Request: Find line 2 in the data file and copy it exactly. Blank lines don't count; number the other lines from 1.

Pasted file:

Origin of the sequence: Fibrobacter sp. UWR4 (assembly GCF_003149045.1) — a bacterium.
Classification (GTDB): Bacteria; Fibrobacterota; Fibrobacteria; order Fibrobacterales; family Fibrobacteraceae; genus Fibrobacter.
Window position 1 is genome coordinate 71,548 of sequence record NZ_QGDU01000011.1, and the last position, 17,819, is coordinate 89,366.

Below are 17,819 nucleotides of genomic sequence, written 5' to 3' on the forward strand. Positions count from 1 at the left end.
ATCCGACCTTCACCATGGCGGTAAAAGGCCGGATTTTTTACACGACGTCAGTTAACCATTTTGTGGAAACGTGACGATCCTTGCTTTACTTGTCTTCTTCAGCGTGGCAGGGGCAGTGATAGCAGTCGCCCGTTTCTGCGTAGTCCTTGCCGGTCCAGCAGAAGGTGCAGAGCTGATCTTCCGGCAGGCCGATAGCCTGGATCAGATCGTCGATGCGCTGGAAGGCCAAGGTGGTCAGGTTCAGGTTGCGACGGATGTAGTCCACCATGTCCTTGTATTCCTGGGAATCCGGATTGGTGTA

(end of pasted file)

Classification (GTDB): Bacteria; Fibrobacterota; Fibrobacteria; order Fibrobacterales; family Fibrobacteraceae; genus Fibrobacter.